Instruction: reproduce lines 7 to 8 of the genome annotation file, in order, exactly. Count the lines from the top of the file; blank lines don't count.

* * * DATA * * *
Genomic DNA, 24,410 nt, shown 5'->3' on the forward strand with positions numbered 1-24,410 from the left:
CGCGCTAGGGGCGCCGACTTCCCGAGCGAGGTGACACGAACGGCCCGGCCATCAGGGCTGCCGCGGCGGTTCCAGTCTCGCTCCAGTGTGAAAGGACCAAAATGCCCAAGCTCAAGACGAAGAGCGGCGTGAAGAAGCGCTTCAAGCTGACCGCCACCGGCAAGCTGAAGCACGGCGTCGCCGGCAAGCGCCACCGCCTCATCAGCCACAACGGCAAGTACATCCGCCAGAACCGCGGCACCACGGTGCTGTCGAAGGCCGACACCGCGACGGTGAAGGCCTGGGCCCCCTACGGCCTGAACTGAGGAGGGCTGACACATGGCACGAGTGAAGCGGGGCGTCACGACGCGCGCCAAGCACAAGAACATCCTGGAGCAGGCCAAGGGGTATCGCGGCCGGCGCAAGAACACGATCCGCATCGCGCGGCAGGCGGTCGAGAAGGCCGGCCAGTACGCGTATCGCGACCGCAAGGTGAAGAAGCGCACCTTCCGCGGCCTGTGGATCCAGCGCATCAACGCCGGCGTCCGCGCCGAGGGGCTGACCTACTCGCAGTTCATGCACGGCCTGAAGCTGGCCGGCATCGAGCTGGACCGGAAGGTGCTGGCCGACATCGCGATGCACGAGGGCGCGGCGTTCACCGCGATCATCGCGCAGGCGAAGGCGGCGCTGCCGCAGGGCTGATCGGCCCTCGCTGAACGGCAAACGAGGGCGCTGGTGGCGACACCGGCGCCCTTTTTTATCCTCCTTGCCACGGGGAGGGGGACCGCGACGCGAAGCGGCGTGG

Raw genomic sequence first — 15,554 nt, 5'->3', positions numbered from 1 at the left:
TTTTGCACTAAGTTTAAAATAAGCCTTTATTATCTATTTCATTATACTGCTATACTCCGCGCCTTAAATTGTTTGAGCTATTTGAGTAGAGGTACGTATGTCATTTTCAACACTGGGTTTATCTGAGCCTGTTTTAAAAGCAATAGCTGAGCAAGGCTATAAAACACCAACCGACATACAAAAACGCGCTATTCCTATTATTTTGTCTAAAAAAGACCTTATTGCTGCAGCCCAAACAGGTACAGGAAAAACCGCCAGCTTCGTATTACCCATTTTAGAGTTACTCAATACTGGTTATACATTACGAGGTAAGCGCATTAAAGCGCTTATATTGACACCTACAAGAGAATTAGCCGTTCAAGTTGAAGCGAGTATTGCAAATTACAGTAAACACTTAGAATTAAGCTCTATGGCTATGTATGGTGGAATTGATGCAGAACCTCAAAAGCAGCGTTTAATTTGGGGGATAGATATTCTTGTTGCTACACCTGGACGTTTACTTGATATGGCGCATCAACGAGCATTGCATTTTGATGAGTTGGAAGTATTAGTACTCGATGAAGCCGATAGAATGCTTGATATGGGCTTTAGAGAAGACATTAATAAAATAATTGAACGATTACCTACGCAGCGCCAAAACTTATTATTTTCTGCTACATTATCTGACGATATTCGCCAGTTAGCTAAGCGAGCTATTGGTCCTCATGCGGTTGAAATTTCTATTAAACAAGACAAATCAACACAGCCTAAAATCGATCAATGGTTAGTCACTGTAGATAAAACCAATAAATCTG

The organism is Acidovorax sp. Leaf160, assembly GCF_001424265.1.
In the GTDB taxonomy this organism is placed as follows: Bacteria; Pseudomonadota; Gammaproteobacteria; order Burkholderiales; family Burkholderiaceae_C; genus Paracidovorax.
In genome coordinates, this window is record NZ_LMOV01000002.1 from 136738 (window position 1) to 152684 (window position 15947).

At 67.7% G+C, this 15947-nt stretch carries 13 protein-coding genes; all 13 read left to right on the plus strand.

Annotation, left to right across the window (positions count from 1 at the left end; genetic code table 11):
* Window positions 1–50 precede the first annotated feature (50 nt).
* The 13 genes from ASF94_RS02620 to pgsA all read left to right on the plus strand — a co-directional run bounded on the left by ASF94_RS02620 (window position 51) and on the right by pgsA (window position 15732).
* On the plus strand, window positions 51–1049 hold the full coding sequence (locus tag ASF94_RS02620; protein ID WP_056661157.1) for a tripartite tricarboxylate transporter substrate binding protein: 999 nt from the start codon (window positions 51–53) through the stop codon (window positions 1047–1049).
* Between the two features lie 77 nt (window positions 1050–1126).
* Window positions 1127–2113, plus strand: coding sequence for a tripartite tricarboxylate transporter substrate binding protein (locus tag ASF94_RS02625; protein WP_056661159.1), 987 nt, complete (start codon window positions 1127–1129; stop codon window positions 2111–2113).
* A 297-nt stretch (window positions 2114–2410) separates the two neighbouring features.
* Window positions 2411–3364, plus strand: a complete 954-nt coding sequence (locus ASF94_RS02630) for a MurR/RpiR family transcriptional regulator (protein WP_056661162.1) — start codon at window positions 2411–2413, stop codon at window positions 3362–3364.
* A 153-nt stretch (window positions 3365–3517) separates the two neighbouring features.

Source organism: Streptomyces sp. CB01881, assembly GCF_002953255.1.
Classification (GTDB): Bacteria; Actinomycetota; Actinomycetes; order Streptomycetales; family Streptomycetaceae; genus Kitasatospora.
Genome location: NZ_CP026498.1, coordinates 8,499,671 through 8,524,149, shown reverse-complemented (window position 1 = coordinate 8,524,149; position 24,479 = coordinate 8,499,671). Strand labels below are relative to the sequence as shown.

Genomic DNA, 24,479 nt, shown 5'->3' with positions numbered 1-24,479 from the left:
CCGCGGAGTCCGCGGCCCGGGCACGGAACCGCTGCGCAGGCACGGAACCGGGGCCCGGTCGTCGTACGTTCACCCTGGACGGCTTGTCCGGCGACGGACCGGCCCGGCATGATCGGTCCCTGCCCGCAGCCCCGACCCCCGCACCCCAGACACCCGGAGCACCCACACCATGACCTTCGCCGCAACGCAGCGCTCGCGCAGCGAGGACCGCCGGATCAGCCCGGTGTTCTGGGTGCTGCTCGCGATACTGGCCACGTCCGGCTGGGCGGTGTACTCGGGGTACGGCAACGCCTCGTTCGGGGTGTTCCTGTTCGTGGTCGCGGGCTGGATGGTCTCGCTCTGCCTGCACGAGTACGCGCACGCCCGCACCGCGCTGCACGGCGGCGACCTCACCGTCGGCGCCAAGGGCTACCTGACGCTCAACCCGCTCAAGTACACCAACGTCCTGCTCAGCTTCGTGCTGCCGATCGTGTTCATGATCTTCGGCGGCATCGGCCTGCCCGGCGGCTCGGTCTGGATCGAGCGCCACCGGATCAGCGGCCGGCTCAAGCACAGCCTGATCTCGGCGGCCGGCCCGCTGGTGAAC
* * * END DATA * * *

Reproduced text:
In genome coordinates, this window is record NZ_LMOV01000002.1 from 136738 (window position 1) to 152684 (window position 15947).

At 67.7% G+C, this 15947-nt stretch carries 13 protein-coding genes; all 13 read left to right on the plus strand.